Practical, Reliable and Jargon-free Experimental ProceduresBy
- Andrew Collins, School of Chemistry, University of Bristol, England
The peculiarities of materials at the nanoscale demand an interdisciplinary approach which can be difficult for students and researchers who are trained predominantly in a single field. A chemist might not have experience at working with cell cultures or a physicist may have no idea how to make the gold colloid they need for calibrating an atomic force microscope. The interdisciplinary approach of the book will help you to quickly synthesize information from multiple perspectives.
Nanoscience research is also characterized by rapid movement within disciplines. The amount of time it takes wading through papers and chasing down academics is frustrating and wasteful and our reviewers seem to suggest this work would give an excellent starting point for their work. The current source of published data is either in journal articles, which requires highly advanced knowledge of background information, or books on the subject, which can skim over the essential details of preparations. Having a cookbook to hand to flick through and from which you may select a preparation acts as a good source of contact both to researchers and those who supervise them alike.
This book therefore supports fundamental nanoscience experimentation. It is by intention much more user-friendly than traditional published works, which too-frequently assumes state of the art knowledge. Moreover you can pick up this book and find a synthesis to suit your needs without digging through specialist papers or tracking someone down who eventually may or may not be able to help. Once you have used the recipe the book would then act as a reference guide for how to analyze these materials and what to look out for.
Nanoscientists working on a range of interdisciplinary experiments in academic research settings, from graduate through PhD and post-doctoral researcher. Interdisciplinary nanotechnology professionals and small to mid-size start-up companies interested in nanotech experimentation would also be highly interested.
Hardbound, 324 Pages
- Introduction - An explanation of how to use the book and a brief overview of the areas that will be covered and how they apply to active science today. Sections will be colour coded to make it easy to navigate through the book. Colour coding will also show where the respective disciplines overlap.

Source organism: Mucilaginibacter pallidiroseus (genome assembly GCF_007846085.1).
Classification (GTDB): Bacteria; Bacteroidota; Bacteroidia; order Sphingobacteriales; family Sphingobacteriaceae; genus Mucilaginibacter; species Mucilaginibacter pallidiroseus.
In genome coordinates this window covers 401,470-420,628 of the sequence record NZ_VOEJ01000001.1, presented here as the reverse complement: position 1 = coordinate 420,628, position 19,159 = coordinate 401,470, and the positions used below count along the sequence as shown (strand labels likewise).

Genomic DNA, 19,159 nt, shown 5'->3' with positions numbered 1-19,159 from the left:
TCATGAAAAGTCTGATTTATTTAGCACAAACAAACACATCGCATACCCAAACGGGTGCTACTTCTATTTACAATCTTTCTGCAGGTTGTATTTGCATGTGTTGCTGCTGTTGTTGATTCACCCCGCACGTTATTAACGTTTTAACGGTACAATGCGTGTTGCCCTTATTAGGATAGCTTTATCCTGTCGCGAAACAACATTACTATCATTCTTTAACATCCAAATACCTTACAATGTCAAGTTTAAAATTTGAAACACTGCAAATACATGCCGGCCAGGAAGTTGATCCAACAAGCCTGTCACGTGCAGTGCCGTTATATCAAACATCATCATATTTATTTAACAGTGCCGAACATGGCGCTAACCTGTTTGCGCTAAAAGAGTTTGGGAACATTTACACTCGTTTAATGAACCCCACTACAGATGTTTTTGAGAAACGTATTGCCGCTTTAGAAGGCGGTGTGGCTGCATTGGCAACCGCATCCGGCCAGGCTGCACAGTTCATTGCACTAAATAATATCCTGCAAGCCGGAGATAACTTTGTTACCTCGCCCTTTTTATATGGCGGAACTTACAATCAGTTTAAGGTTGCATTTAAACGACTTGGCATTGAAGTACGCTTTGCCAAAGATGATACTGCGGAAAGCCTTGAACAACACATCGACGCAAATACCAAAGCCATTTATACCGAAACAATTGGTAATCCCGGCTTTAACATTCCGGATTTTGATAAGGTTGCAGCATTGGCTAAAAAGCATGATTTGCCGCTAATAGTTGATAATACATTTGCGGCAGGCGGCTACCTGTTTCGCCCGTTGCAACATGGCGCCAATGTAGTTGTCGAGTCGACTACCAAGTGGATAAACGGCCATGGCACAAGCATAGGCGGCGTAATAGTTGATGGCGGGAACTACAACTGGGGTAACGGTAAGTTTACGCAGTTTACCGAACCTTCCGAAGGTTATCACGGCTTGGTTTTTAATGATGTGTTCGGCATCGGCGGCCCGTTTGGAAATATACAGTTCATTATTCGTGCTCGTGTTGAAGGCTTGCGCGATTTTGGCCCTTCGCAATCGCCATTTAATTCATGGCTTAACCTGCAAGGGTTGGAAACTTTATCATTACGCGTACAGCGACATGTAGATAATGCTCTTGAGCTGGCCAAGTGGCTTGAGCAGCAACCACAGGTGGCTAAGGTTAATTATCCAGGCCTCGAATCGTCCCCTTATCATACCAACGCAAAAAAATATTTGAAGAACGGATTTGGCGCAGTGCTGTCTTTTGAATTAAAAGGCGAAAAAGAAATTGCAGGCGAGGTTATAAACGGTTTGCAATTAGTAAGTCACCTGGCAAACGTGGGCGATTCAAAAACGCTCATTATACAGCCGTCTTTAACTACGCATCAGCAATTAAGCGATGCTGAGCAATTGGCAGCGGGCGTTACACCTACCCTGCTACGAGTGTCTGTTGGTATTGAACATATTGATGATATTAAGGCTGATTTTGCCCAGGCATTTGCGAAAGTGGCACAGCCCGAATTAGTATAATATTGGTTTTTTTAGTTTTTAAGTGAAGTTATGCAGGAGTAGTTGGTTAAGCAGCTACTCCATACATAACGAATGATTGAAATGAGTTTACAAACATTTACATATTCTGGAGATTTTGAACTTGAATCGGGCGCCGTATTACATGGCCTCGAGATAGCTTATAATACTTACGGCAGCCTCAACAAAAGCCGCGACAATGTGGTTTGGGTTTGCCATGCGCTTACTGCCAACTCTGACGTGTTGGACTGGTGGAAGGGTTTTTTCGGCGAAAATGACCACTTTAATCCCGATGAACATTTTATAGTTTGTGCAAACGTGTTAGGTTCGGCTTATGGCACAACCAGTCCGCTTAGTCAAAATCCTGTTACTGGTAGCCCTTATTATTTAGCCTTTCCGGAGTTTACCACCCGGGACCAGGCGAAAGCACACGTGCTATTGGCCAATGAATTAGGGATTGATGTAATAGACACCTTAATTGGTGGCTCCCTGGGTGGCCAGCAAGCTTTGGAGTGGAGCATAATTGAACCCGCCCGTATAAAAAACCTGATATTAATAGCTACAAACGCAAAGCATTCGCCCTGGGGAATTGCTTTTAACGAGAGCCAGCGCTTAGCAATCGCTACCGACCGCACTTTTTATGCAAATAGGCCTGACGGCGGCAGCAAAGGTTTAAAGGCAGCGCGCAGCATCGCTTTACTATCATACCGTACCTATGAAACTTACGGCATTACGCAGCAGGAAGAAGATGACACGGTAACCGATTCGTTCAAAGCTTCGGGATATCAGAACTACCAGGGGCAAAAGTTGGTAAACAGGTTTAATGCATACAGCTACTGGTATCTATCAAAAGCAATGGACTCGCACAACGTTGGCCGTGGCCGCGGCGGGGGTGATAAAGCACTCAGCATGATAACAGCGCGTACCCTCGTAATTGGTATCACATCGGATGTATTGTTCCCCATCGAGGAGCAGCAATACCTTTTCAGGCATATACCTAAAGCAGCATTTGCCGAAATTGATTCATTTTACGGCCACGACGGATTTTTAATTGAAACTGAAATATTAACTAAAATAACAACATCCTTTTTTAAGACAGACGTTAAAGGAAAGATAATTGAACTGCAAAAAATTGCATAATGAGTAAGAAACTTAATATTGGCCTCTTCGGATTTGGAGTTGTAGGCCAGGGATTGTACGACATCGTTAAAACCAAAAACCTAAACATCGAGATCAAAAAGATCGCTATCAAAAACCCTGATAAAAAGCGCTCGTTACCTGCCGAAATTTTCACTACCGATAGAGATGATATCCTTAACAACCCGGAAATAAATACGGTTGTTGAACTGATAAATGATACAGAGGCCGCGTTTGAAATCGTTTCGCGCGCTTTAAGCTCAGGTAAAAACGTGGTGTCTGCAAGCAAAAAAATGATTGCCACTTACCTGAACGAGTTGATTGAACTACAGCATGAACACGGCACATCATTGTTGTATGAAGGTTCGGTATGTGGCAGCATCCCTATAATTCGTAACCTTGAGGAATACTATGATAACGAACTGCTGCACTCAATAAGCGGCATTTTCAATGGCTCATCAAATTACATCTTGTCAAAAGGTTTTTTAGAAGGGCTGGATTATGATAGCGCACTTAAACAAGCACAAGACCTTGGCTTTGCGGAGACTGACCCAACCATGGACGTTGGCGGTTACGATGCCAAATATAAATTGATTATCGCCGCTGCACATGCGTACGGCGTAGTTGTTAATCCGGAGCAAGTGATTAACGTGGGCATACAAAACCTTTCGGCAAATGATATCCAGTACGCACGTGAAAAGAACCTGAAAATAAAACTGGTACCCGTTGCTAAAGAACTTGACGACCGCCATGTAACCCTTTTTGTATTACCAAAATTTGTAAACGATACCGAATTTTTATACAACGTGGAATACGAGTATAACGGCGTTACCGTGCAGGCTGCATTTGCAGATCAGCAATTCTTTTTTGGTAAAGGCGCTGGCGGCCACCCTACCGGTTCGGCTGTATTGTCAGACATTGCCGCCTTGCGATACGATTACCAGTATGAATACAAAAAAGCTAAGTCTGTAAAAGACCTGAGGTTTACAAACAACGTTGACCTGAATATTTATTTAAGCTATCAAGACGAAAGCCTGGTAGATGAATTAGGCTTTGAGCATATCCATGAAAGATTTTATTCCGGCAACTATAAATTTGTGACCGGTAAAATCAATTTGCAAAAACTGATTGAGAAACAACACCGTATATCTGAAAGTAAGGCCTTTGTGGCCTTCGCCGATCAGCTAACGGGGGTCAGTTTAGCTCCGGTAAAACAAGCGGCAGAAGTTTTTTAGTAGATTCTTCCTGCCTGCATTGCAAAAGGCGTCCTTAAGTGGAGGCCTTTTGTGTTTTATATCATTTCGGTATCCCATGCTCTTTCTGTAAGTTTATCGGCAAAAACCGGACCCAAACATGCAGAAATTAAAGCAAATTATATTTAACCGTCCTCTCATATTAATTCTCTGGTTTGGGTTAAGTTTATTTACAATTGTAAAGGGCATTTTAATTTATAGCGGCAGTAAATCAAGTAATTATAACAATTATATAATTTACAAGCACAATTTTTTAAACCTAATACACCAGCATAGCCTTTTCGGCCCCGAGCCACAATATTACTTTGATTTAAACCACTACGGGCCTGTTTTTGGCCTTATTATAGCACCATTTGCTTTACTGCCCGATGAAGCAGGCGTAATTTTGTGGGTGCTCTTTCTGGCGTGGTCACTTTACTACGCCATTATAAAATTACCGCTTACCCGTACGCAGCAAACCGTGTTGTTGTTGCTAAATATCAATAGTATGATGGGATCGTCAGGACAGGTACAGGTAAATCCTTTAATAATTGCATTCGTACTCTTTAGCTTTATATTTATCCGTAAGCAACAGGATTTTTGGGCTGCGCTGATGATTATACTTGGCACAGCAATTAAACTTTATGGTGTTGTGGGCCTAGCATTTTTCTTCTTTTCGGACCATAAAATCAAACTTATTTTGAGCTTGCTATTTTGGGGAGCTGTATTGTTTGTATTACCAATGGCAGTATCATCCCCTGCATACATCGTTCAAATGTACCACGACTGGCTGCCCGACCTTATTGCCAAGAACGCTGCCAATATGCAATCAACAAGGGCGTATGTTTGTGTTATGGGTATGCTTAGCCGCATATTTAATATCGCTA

- Safety (Red): This chapter provides a list of common laboratory hazards and how to handle them. This will include a template COSH form, hazard code listings and signs. Solvent safety charts with boiling points, flashpoints and a miscibility comparison chart. Handling spills, solvent and solid waste. Biohazard safety to level II lab standards and the disposal of biological waste. Special safety considerations for nanomaterials. Laser safety procedures.
- Techniques (Blue): A range of sample preparation methods will be presented for electron microscopy, atomic force microscopy, fluorescence spectroscopy, IR, UV-visible and X-ray spectroscopy, nuclear magnetic resonance spectroscopy and dynamic light scattering. Interpretation of biological assays and cell examination. Tables and charts will be included to aid the reader in data interpretation along with basic theory of the techniques. This chapter will be an overview to the in depth analysis for samples provided with each recipe.
- Physics (Green): Liquid Crystals. Nanoindentation using an atomic force microscope. How to make a Chemical vapor deposition and replication of template substrates. Making simple MEMS - Deposition of thin metal layers and chemical etching. Electrodeposition on various substrates. Making a circuit board. Making photonic crystals from opal templates and from polymers. Making single walled and multiple walled carbon nanotubes. Making graphene and graphene oxide and what to do with them. Making a thin layer light emitting device. Electrospinning fibres from various polymers. Making a solar cell. Thin sectioning and patterning using ion beam milling. Photoetching on various substrates, Some useful electronic circuits and how to use an oscilloscope. PDMS stamping for replication and making lab on a chip devices.
- Chemistry (Yellow): Making colloids - Titanium dioxide nanoparticles (including rods and monoliths), cadmium selenide nanoparticles and rods, gold and other metals as nanoparticles and rods. Stabilizing agents you can use and some methods for functionalizing them to target receptors or simply to give them a charge. Making magnetic colloids and ferrofluids. Making core-shell colloidal nanoparticles, ceramic/ceramic and metal/ceramic recipes. Biotemplating - virus and polysaccharide templates for the formation of metal or ceramic duplicates. Sol-gel chemistry for the formation of porous monoliths using surfactants. Using sol-gel chemistry as an inorganic immobilization or encapsulating agent. The production of thin films of polymers and ceramics. The formation of a metal-organic framework (MOF).
- Biology (Purple): Preparing a glycerol stock. Making an agar plate. Keeping a bacterial cell culture. Keeping a mammalian cell culture. Performing gel electrophoresis, How to extract and purify DNA. Bioengineering - getting useful plasmids into bacteria. Extracting and isolating a protein. Membrane and vesicle formation from lipids. Common cell assays and how to run them - including LDH and COMET assays. Testing an antibiotic on gram positive and gram negative bacteria. How to isolate large protein materials such as silk and collagen. Cell staining with fluorescent dyes and how to use nanoparticles as biomarkers for microscopy.